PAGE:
To challenge established industry assumptions regarding data center cooling, Intel IT conducted a proof of concept (PoC) test that used an air economizer to cool production servers with 100 percent outside air at temperatures of up to 90 degrees Fahrenheit (F). With this approach, we could use an economizer to provide nearly all data center cooling, substantially reducing power consumption. This could potentially reduce annual operating costs by up to USD 2.87 million for a 10-megawatt (MW) data center.
We ran the PoC in a dry, temperate climate over 10 months using about 900 production blade servers, divided equally between two side-by-side compartments, as shown in Figure 1.
One used standard air conditioning, the other an air economizer.
Servers in the economizer compartment were subjected to considerable variation in temperature and humidity as well as poor air quality; however, there was no significant increase in server failures. If subsequent investigation confirms these promising results, we anticipate using this approach in future high-density data centers.
Intel Information Technology
Reducing Data Center Cost
with an Air Economizer
Profile: Air Economizer PoC
900 heavily utilized production servers in a high-density data center
100% air exchange at up to 90 degrees F, with no humidity control and minimal air filtration
67% estimated power savings using economizer 91% of the time—an estimated annual savings of approximately USD 2.87 million in
a 10-MW data center •
Figure 1. Proof of concept (PoC) data center environment.
Server RacksServer RacksTemperature and Humidity SensorHot AirCold AirTraditional Air-ConditionedCompartmentHot air is cooled and recirculatedAir Economizer CompartmentHot air is flushed outside, andoutside air is drawn inAir ConditioningUnitAirEconomizer
Data center power consumption is soaring, driven by increasing demand for computing capacity. In a typical data center, 60 to 70 percent of data center power may be used for facilities power and data center cooling.
At Intel, our data centers need to support the rapid growth in computing capacity required to design increasingly complex semiconductors. At the same time, we are trying to minimize data center power consumption and operating costs.
Our strategy is based on high-performance, high-density data centers containing thousands of blade servers. These blades deliver considerable computing capacity, but they also generate substantial heat. We supply cooling air to the blades at 68 degrees F; as the air passes over the blades, the air temperature rises by 58 degrees F, resulting in an exit temperature of 126 degrees F. This means that we need to cool the air by 58 degrees F before recirculating it. The air conditioning units required to do this consume a considerable amount of electricity.
Air economizers represent one potential way to reduce data center power consumption and cooling cost. Instead of cooling and recirculating the hot air from the servers, air economizers simply expel the hot air outdoors and draw in outside air to cool the IT equipment.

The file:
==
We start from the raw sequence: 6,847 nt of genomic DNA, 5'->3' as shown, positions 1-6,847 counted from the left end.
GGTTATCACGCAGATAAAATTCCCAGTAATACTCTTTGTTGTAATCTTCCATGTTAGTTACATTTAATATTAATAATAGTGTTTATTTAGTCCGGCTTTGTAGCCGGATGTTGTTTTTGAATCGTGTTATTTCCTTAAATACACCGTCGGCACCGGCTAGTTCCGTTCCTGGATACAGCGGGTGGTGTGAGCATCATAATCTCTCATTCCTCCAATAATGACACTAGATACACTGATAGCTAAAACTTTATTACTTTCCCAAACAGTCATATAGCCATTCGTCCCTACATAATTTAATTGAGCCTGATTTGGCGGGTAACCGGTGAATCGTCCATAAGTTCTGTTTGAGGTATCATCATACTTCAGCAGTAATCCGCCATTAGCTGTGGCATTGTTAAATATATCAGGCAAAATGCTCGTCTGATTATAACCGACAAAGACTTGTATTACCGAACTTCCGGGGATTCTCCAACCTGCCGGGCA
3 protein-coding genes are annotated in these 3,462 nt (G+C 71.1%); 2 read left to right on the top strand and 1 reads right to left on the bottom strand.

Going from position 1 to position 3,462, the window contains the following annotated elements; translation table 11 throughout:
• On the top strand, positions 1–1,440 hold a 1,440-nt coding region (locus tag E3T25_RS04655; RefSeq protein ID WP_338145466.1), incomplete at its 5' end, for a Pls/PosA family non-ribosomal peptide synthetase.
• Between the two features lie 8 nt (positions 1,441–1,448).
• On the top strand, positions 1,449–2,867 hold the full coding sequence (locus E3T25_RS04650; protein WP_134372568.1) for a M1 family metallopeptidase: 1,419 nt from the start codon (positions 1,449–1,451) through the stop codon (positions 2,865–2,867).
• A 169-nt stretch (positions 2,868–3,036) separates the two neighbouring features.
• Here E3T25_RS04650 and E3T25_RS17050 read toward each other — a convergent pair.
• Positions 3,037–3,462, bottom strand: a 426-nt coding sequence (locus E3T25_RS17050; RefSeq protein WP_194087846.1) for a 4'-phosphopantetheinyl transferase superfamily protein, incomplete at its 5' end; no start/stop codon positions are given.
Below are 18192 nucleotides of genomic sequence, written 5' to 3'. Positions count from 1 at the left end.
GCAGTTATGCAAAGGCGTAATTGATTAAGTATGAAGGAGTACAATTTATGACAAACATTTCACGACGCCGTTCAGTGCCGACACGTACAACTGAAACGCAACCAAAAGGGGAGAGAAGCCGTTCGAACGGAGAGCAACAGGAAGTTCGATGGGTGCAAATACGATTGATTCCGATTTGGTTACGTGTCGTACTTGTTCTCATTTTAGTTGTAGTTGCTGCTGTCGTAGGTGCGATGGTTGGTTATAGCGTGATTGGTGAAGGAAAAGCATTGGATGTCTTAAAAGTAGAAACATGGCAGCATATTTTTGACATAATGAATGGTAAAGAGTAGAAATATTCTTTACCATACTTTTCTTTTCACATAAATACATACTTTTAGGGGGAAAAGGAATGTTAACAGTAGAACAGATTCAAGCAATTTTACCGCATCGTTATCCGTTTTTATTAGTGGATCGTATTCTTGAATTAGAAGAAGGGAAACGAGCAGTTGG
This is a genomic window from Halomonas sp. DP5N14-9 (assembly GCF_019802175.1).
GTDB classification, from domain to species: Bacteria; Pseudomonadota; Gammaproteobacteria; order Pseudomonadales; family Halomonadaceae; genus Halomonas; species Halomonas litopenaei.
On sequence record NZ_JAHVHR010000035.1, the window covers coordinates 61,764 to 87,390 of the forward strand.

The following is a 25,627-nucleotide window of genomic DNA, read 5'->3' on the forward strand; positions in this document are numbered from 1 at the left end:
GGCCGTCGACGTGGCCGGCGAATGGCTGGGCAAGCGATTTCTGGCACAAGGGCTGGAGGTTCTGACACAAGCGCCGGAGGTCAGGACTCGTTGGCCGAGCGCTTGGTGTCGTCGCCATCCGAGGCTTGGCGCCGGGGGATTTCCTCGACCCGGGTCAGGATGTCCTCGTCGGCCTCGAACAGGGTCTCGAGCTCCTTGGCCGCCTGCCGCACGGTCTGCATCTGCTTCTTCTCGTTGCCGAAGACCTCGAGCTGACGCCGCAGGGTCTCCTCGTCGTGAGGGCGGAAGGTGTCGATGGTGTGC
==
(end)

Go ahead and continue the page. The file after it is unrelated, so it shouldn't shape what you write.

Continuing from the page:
The current industry assumption is that the usefulness of air economizers is limited by the need to supply cooling air at a relatively low temperature. The implication is that air economizers can only be used at times when the outside air is relatively cool. There is also concern about variation in humidity, because the humidity of outside air can change rapidly. A third area of concern is particulate counts in outside air.
We decided to challenge these assumptions by employing an economizer to cool a high-density production environment using a much wider range of outside air temperatures—up to 90 degrees F. We reasoned that this might be feasible because server manufacturers specify that their products can operate in temperatures as high as 98 degrees F. We also wanted to push the accepted limits of humidity and air quality.
If we were successful, we would be able to use air economizers for most of the year in dry, temperate climates. This could drastically reduce power consumption and cooling costs while improving Intel’s environmental footprint.
Proof of Concept
We conducted a large PoC test using approximately 900 production design servers at a data center located in a temperate desert climate with generally low relative humidity. We began the PoC in October 2007, and continued the test for 10 months until August 2008.
We set up the PoC in a 1,000-square-foot (SF) trailer that was originally installed to provide temporary additional computing capacity and divided the trailer into two compartments of approximately 500 SF each. To minimize the cost of the PoC, we used low-cost, warehouse-grade direct expansion (DX) air conditioning equipment. Temperature and humidity sensors were installed to monitor the conditions in each compartment.
We cooled one compartment with a traditional approach, using a DX unit to recirculate hot air and provide cooling at all times.
For the other compartment, we used essentially the same air-conditioning equipment, but with modifications that enabled it to operate as an economizer by expelling hot air to the outdoors and drawing in 100 percent outside air for cooling.
Because one of our goals was to test the acceptable limits of operating temperature, we configured the cooling equipment in the economizer compartment to supply air at temperatures ranging from 65 degrees F to 90 degrees F. We designed the system to use only the economizer until the supply air exceeded the 90 degree F maximum, at which point we began using the chiller to cool the air to 90 degrees F. If the temperature dropped below 65 degrees F, we warmed the supply air by mixing it with hot return air from the servers.
We made no attempt to control humidity. We also wanted to test the limits of air quality, so we applied minimal filtering to incoming air, using a standard household air filter that removed only large particles from the incoming air but permitted fine dust to pass through.
Each room contained eight racks. Each rack contained four blade servers with 14 blades each, for a total of 448 blades per compartment. This represented a power density of more than
200 watts per square foot (WPSF).
During the PoC, we used the servers to run large production batch silicon design workloads, resulting in very high server utilization rates
of about 90 percent.